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NASA 360 Video Puts You Directly Beneath Its Next-gen Rocket

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NASA has posted a 360-degree video of its “megarocket” that could be on its way to the moon by the end of this year.

The footage was captured inside the Vehicle Assembly Building at NASA’s Kennedy Space Center in Florida and shows the 64-meter-tall (212 feet) core stage of its next-generation SLS rocket being positioned between two side boosters in preparation for launch. The core stage will form part of an enormous 98.1-meter-tall (322 feet) two-stage rocket when it’s fully built, making it several meters taller than the Statue of Liberty.

The video shows the booster being hoisted directly over the 360 camera, allowing viewers to peer up at the rocket’s engine nozzles that will one day blast out millions of pounds of thrust to push the SLS vehicle — one of the most powerful rockets ever built — toward space.

Artemis Program

The rocket in NASA’s 360 video will be part of the crewless Artemis 1 mission that will act as a test run for upcoming astronaut flights to the moon. Artemis 1 will carry the Orion spacecraft to space for a flyby of the moon before it returns to Earth. The mission is expected to take place between November this year and March 2022.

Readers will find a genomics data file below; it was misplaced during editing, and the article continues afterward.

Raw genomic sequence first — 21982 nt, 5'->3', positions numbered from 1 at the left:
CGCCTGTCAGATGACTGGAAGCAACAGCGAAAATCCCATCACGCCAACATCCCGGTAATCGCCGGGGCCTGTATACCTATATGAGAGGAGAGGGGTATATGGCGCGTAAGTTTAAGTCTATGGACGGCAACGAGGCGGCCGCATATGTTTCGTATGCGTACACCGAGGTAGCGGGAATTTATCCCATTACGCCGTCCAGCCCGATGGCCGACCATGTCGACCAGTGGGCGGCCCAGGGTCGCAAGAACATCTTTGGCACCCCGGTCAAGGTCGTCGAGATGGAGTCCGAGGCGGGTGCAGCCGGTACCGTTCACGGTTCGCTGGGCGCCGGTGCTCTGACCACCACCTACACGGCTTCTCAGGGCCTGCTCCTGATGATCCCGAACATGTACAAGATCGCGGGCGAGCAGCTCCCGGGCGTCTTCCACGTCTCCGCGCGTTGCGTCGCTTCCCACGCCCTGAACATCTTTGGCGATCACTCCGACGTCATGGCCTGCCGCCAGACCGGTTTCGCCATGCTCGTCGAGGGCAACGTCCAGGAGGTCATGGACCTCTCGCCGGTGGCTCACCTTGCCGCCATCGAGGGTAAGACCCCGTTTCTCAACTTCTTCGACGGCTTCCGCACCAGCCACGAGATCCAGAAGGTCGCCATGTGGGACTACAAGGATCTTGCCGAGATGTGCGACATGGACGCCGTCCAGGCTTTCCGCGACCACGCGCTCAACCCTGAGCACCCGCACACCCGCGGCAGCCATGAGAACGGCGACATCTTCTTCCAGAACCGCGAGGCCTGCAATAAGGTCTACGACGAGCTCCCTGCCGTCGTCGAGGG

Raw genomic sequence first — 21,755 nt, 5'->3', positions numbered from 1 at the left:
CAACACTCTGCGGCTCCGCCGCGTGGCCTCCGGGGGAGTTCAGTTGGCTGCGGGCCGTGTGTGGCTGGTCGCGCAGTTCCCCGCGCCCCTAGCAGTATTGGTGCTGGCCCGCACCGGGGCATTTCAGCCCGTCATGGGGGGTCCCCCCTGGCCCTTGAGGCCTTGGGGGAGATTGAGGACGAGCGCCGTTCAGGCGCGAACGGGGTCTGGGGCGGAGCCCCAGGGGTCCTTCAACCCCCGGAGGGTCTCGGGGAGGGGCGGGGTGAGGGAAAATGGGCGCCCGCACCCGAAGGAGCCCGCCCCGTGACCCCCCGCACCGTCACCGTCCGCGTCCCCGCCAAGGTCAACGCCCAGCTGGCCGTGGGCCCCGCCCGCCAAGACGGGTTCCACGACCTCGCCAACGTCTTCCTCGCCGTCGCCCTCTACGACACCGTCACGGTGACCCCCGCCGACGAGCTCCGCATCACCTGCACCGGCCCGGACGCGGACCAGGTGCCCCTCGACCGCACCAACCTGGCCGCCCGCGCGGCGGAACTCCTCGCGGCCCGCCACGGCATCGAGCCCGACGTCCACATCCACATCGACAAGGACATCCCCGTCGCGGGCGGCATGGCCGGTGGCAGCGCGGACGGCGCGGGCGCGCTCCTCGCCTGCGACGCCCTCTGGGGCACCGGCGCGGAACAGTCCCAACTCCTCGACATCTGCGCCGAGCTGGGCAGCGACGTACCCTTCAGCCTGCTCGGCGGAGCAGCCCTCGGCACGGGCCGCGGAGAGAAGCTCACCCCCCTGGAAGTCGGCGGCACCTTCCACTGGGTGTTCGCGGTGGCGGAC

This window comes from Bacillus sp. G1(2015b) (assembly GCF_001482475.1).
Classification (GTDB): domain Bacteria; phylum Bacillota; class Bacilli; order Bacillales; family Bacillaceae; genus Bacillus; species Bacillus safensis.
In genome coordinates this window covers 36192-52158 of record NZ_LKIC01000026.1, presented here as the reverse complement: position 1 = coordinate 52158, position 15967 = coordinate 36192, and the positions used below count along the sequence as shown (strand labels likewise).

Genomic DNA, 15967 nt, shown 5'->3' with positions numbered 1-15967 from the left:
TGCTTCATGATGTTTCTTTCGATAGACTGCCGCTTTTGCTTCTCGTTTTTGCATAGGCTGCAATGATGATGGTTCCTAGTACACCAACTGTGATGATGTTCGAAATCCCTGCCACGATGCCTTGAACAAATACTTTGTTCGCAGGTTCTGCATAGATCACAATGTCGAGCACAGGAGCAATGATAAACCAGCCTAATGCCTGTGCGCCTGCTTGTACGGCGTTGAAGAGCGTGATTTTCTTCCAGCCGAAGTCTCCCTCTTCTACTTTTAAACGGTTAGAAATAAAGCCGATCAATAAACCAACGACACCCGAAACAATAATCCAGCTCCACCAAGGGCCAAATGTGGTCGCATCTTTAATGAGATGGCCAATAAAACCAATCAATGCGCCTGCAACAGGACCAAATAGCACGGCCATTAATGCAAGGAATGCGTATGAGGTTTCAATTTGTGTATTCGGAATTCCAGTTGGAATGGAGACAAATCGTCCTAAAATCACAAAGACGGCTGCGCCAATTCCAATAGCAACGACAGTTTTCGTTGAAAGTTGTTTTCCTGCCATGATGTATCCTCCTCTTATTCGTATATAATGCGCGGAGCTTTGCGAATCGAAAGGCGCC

Following that, Artemis 2, which it’s hoped will lift off in 2023, will send astronauts on a flyby of the moon, while Artemis 3, currently set for 2024, will aim to put humans on the lunar surface for the first time since 1972.

In the long term, NASA’s ambitious Artemis Program is also aiming to build a space station in lunar orbit and even a habitable base on the moon, with future crewed missions to Mars also part of the plan.

The Artemis Program involves major collaborations between NASA and a range of commercial companies, SpaceX among them, to design and build the technology that can help it realize these plans.

NASA recently posted a time-lapse video of the same assembly procedure shown in its 360 video. The time-lapse footage shows the delicate maneuver from multiple angles, giving us an even clearer look at the core stage as the SLS rocket gradually comes together at the Kennedy Space Center.

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